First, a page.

Drawing Comics The Marvel Way
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How to Draw Comics the Marvel Way is a book by Stan Lee and John Buscema. The book teaches the aspiring comic book artist how to draw and create comic books. The examples are from Marvel Comics and Buscema artwork.[page needed] It was first published in 1978 by Marvel Fireside Books and has been reprinted regularly. The book created a generation of cartoonists who learned there was a \"Marvel way to draw and a wrong way to draw\".[page needed] It is considered \"one of the best instruction books on creating comics ever produced.\"[page needed]
I get it. Movement in Marvel Comics always has to be flashy (hade). For the uninitiated, when these characters take these somewhat impossible poses, some people scoff at the super-exaggerated way they look. And yet, maybe over in America you have to do comics that way.
Our test subject has no previous experience drawing comic books and their general ability to draw is nothing beyond basic secondary education in art, drawing stick figures or claiming to have sketched things that were in fact traced. We gave them the basic tools and equipment listed in the book as required materials and set them the task of documenting their progress through the first chapter:
Using artwork from Marvel comics as primary examples, John Buscema graphically illustrates the hitherto mysterious methods of comic art. Stan Lee's pithy prose gives able assistance and advice to the apprentice artist.
Written by the iconic Stan Lee, How to Draw Comics the Marvel Way is a must-have book for Marvel fans and anyone looking to draw their first comic strip. Stan Lee, the Mighty Man from Marvel, and John Buscema, active and adventuresome artist behind the Silver Surfer, Conan the Barbarian, the Mighty Thor and Spider-Man, have collaborated on this comics compendium: an encyclopedia of information for creating your own superhero comic strips. Using artwork from Marvel comics as primary examples, Buscema graphically illustrates the hitherto mysterious methods of comic art. Stan Lee's pithy prose gives able assistance and advice to the apprentice artist. Bursting with Buscema's magnificent illustrations and Lee's laudable word-magic, How to Draw Comics the Marvel Way belongs in the library of everyone who has ever wanted to illustrate his or her own comic strip.
Spider-Man realizes that he himself is only a comic book character as he sees the moment of his own creation in Amazing Fantasy #15, which causes all reality inside and out of comics to break down in an unstable loop. Spider-Man realizes that he must survive this moment and reenacts his famous scene from Amazing Spider-Man #33 in which he lifts a massive amount of crumbling debris off his shoulders. The Cosmic Comic lends Spider-Man its power, and he transforms into a cosmic-powered version of himself in which he is able to understand the history of all comics and put reality back into order.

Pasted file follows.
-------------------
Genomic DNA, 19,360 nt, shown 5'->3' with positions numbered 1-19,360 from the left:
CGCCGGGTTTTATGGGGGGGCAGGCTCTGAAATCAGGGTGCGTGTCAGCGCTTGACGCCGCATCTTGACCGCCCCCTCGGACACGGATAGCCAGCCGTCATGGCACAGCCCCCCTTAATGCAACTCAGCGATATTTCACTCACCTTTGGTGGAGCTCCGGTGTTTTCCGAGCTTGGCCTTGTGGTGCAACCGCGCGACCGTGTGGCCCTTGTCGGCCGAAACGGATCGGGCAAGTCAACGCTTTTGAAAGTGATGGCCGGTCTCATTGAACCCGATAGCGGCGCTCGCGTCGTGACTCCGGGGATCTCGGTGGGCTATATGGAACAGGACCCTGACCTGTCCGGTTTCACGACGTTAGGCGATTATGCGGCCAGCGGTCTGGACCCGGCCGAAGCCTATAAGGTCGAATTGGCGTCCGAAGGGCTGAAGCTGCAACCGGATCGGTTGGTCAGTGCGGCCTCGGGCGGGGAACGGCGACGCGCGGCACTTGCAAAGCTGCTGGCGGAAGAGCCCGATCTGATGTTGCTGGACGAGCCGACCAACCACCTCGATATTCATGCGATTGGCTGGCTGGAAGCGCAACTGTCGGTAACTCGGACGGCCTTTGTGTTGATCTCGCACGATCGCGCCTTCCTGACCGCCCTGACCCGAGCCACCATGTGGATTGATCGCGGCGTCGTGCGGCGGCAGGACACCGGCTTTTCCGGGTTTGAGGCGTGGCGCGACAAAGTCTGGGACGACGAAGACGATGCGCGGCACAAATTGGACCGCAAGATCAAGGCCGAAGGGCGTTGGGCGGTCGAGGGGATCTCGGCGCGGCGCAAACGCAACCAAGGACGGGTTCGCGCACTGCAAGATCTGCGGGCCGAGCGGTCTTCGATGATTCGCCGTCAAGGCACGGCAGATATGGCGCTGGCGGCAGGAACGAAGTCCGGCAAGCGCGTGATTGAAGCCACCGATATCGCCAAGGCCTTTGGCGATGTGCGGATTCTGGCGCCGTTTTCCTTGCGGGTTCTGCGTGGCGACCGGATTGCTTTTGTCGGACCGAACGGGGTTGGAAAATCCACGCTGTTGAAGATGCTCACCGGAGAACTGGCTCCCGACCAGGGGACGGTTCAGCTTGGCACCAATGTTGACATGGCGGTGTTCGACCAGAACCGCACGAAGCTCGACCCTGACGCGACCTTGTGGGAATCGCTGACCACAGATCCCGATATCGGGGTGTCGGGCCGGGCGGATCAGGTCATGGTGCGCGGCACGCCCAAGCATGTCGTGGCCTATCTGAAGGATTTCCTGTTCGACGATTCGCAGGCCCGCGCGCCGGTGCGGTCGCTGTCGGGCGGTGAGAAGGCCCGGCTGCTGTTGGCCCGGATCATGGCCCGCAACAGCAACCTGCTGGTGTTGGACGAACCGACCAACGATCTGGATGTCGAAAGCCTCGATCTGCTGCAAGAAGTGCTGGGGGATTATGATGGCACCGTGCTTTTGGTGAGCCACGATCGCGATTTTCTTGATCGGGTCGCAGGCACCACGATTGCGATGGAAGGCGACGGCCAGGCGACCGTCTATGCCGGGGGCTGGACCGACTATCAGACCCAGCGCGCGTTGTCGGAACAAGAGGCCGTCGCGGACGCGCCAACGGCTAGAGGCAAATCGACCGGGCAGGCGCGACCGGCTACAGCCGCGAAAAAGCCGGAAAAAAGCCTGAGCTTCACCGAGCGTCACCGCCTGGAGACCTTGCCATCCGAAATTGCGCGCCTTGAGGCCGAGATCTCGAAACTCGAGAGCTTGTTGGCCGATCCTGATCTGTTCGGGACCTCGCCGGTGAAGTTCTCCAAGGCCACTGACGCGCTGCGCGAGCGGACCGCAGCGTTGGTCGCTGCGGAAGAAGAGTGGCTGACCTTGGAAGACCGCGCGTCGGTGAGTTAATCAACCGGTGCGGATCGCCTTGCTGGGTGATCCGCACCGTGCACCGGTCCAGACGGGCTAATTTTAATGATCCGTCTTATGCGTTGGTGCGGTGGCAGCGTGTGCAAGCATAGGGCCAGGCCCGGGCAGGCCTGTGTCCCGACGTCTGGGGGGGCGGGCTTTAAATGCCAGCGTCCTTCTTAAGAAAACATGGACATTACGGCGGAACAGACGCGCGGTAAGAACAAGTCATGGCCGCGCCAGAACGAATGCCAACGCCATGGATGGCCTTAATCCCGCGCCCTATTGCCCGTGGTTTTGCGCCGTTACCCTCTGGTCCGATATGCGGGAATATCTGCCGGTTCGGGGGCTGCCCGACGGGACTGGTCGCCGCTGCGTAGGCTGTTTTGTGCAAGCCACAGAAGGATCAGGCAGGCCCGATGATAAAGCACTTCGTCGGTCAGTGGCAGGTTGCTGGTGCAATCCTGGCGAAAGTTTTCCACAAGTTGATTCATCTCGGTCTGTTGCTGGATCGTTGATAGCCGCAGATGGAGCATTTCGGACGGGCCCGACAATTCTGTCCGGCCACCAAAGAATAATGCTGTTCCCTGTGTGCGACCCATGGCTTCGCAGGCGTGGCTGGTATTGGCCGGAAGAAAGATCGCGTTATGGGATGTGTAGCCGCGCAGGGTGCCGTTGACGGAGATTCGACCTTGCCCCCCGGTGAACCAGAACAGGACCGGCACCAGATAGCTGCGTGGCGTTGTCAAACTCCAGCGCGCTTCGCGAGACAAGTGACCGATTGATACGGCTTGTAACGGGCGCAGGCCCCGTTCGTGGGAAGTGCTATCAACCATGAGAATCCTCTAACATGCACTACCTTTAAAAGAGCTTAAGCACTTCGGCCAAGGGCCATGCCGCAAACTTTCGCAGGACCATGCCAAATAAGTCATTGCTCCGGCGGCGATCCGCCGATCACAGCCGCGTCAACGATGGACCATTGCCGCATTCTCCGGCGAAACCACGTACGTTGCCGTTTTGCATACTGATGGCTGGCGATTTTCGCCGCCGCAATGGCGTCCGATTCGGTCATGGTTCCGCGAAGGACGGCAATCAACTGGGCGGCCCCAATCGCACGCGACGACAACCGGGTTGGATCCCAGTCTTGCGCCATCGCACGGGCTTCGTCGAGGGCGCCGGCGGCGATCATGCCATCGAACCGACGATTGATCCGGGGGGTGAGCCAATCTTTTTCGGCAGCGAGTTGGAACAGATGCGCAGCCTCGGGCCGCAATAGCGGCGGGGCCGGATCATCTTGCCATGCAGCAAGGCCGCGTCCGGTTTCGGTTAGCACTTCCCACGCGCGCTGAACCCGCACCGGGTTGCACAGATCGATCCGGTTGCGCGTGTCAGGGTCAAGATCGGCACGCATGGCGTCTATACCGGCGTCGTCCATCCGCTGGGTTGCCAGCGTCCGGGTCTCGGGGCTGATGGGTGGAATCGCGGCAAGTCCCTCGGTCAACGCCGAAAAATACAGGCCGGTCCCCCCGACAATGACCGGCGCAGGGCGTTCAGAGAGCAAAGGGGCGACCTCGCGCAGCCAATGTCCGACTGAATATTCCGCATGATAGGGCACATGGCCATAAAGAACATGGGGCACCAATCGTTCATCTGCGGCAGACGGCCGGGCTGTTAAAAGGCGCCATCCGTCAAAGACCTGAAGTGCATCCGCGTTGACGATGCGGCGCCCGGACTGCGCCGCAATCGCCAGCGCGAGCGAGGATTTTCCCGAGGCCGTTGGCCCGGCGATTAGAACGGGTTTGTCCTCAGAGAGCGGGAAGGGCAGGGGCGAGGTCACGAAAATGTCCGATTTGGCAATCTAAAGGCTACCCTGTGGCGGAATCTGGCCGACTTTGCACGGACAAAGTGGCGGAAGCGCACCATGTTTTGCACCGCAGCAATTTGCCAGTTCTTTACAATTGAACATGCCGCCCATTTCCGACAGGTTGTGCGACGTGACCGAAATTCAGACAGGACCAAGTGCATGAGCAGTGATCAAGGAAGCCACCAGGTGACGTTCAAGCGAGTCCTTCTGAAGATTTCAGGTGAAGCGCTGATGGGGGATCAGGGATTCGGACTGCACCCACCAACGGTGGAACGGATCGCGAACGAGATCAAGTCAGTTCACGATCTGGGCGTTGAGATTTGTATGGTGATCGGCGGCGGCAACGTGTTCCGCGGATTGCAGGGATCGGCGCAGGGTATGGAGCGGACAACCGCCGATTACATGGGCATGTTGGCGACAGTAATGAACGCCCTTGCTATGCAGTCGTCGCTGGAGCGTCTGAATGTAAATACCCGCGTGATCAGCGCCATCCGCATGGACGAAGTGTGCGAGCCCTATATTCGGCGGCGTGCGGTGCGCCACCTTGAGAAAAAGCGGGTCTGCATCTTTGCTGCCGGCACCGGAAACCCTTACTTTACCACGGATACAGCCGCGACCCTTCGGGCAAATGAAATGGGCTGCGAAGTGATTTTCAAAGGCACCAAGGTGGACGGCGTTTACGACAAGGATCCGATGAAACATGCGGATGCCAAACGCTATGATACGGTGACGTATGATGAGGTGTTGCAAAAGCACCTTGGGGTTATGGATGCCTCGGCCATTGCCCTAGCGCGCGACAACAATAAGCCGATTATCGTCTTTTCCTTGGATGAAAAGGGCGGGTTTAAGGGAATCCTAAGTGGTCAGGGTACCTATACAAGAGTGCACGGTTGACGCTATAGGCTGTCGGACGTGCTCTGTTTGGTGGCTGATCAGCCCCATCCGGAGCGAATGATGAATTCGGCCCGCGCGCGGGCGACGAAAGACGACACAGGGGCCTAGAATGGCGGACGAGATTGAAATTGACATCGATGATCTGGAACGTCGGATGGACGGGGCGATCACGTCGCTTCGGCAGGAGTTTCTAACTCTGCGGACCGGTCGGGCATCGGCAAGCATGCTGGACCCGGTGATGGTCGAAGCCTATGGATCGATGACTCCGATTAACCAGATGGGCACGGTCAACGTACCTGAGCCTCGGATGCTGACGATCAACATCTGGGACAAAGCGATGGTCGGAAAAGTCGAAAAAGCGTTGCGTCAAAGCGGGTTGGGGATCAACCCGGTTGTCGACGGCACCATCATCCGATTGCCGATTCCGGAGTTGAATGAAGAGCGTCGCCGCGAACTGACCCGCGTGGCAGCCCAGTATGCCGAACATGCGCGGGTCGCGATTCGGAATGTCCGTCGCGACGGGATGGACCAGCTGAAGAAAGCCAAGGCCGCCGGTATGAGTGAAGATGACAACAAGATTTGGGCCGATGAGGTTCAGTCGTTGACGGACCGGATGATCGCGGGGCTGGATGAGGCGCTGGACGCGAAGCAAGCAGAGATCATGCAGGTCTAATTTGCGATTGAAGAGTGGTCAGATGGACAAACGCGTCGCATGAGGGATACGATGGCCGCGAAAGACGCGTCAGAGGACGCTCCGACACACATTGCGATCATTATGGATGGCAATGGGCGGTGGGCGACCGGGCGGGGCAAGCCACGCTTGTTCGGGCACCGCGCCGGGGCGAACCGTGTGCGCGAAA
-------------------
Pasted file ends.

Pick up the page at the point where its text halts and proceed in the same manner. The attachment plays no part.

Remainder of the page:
The cosmic-enhanced Spider-Man also decides to removed Mysterio from his imprisonment in airline safety cards (seen in the previous issue). However, Mysterio spent his years trapped in the comics coming to understand the comic arts, and as soon as Spider-Man removes him from the cards, Mysterio attacks Spider-Man and steals some of the Cosmic Comic's power for himself. Spider-Man and Mysterio battle each other by coparing ways in which the comic industry felt threatened and thrived in history, but at the end of the comparison Mysterio steals the rest of Spider-Man's Cosmic Comic power. Spider-Man returns to his normal state and is thrown back into the modern day in his own reality.
Spider-Man attempts to battle the cosmic-powered Mysterio, but is easily crushed and defeated. Spider-Man is able to recover and keep fighting only because the reader continues turning the page, which causes him to realize that if he can get hundreds of people to read the comic book he made before being transported to the past (seen two issues prior), the power of the Cosmic Comic will no longer belong to Mysterio and everyone who is trapped inside comics will be freed.
I bought that book too, Steve, and have to agree that it wasn't the greatest help in the world. A much better book called \"The DC Comics Guide to Pencilling Comics\" came out in 2002, written b y Klaus Janson, and I can thoroughly recommend that. His guidance on drawing human bodies is much more detailed and interesting. Some of my drawings now even look vaguely like super-heroes!
KD: My two major ones are absolutely Milo Manara and Gustav Klimt, as a lover of sensuality and the decorative aspect of painting, those are my two favorite masters since I started learning about art and comics!
KD: Well, as I previously stated, I had a very clear vision of myself doing this as soon as It has been revealed to me that people actually draw comics with their hands, that might sound like a very anticlimactic motivation, but being told, as a seven-year-old, fascinated by comics and art, that I could do that in the future when I grew up, was like the heavens opening up in front of my eyes. So yes, I decided I wanted to do this when I was seven! 59ce067264